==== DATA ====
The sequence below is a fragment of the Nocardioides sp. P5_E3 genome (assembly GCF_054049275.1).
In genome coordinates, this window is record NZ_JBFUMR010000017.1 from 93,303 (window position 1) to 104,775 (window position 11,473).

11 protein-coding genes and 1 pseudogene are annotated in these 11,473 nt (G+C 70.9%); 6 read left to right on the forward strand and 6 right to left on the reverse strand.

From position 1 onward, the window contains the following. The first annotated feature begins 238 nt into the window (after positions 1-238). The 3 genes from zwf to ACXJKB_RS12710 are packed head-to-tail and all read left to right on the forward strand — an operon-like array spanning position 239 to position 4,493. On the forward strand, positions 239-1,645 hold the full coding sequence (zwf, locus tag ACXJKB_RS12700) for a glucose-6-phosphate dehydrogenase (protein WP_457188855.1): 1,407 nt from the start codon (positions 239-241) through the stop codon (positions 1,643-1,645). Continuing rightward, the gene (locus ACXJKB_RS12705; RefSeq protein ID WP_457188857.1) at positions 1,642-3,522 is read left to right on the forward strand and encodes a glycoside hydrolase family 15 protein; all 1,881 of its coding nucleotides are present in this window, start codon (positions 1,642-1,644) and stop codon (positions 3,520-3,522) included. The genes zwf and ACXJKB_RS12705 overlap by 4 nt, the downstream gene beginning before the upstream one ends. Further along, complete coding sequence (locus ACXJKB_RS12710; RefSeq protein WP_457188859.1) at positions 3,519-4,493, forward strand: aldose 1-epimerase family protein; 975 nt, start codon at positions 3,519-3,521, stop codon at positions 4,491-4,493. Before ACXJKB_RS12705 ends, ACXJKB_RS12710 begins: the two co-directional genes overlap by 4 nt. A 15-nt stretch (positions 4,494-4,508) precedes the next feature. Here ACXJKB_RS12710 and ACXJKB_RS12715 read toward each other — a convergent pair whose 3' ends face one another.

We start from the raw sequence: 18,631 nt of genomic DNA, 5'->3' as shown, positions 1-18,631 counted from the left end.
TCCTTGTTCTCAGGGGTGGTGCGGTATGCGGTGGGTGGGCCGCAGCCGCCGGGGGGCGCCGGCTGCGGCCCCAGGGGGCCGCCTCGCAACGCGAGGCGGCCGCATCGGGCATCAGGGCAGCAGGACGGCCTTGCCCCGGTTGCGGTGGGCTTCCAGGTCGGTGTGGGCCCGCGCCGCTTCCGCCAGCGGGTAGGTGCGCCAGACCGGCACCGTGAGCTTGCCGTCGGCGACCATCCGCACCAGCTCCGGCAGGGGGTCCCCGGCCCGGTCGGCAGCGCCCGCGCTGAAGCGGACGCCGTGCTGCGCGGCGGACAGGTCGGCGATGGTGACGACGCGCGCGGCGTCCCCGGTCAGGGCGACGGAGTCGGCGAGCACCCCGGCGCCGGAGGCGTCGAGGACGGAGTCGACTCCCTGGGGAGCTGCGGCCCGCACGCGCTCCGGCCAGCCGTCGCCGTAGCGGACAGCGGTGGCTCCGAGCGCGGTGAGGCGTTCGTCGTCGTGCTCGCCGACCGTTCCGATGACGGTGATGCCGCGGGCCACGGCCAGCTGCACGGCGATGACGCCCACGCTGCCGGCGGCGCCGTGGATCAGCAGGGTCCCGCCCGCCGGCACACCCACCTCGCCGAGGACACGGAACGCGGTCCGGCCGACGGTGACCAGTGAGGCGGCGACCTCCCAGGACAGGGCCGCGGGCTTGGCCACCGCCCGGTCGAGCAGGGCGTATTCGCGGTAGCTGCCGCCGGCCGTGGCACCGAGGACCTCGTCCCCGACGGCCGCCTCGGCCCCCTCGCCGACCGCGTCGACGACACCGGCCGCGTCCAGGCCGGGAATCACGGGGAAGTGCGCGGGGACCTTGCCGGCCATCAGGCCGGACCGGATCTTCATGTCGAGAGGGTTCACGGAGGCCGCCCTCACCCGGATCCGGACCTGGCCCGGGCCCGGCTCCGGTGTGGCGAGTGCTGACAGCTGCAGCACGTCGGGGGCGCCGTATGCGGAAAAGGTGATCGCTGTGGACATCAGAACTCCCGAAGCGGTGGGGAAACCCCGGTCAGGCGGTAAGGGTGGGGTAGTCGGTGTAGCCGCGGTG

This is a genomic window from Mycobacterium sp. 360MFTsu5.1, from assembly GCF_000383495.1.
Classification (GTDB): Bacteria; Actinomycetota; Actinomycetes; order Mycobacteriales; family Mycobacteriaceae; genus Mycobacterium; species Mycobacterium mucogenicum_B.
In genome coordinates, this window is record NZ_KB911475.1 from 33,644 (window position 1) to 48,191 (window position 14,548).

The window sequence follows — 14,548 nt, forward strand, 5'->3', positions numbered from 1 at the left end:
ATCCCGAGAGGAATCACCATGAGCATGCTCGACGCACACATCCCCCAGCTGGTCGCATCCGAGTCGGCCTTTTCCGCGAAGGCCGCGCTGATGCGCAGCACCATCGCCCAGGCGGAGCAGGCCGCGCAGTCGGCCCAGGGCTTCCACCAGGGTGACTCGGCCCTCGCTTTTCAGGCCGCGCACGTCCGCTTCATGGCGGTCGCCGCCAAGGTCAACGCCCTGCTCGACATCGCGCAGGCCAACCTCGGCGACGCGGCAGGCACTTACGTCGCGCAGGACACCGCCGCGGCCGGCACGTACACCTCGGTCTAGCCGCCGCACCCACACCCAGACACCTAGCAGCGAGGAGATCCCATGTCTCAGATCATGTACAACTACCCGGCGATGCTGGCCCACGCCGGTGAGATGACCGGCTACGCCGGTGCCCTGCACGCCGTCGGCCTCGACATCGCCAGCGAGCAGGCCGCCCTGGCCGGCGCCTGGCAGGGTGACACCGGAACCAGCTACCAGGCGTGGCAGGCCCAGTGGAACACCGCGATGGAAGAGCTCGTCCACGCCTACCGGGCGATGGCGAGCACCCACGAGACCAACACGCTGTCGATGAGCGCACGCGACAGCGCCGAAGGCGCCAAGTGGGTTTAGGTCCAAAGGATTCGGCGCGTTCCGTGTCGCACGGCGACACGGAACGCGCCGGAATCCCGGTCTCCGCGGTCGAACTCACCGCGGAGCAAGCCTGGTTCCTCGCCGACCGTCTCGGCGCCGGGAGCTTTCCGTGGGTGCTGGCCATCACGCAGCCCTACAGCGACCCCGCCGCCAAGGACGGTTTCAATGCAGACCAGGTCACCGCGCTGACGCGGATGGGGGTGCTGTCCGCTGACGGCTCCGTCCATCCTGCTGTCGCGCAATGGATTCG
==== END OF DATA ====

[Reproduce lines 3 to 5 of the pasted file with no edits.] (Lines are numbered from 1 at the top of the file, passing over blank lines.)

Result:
11 protein-coding genes and 1 pseudogene are annotated in these 11,473 nt (G+C 70.9%); 6 read left to right on the forward strand and 6 right to left on the reverse strand.

From position 1 onward, the window contains the following. The first annotated feature begins 238 nt into the window (after positions 1-238). The 3 genes from zwf to ACXJKB_RS12710 are packed head-to-tail and all read left to right on the forward strand — an operon-like array spanning position 239 to position 4,493. On the forward strand, positions 239-1,645 hold the full coding sequence (zwf, locus tag ACXJKB_RS12700) for a glucose-6-phosphate dehydrogenase (protein WP_457188855.1): 1,407 nt from the start codon (positions 239-241) through the stop codon (positions 1,643-1,645). Continuing rightward, the gene (locus ACXJKB_RS12705; RefSeq protein ID WP_457188857.1) at positions 1,642-3,522 is read left to right on the forward strand and encodes a glycoside hydrolase family 15 protein; all 1,881 of its coding nucleotides are present in this window, start codon (positions 1,642-1,644) and stop codon (positions 3,520-3,522) included. The genes zwf and ACXJKB_RS12705 overlap by 4 nt, the downstream gene beginning before the upstream one ends. Further along, complete coding sequence (locus ACXJKB_RS12710; RefSeq protein WP_457188859.1) at positions 3,519-4,493, forward strand: aldose 1-epimerase family protein; 975 nt, start codon at positions 3,519-3,521, stop codon at positions 4,491-4,493. Before ACXJKB_RS12705 ends, ACXJKB_RS12710 begins: the two co-directional genes overlap by 4 nt. A 15-nt stretch (positions 4,494-4,508) precedes the next feature. Here ACXJKB_RS12710 and ACXJKB_RS12715 read toward each other — a convergent pair whose 3' ends face one another.

We start from the raw sequence: 18,631 nt of genomic DNA, 5'->3' as shown, positions 1-18,631 counted from the left end.